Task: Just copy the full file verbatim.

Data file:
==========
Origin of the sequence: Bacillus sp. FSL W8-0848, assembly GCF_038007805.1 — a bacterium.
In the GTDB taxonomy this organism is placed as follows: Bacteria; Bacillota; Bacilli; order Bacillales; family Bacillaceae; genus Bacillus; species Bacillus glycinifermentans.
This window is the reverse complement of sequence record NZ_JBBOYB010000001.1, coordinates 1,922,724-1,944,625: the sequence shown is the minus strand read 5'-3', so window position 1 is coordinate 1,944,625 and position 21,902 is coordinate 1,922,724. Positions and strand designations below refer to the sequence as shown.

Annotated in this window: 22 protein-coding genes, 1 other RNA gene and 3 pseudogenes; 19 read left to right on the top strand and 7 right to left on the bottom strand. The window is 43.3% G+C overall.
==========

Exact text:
Origin of the sequence: Bacillus sp. FSL W8-0848, assembly GCF_038007805.1 — a bacterium.
In the GTDB taxonomy this organism is placed as follows: Bacteria; Bacillota; Bacilli; order Bacillales; family Bacillaceae; genus Bacillus; species Bacillus glycinifermentans.
This window is the reverse complement of sequence record NZ_JBBOYB010000001.1, coordinates 1,922,724-1,944,625: the sequence shown is the minus strand read 5'-3', so window position 1 is coordinate 1,944,625 and position 21,902 is coordinate 1,922,724. Positions and strand designations below refer to the sequence as shown.

Annotated in this window: 22 protein-coding genes, 1 other RNA gene and 3 pseudogenes; 19 read left to right on the top strand and 7 right to left on the bottom strand. The window is 43.3% G+C overall.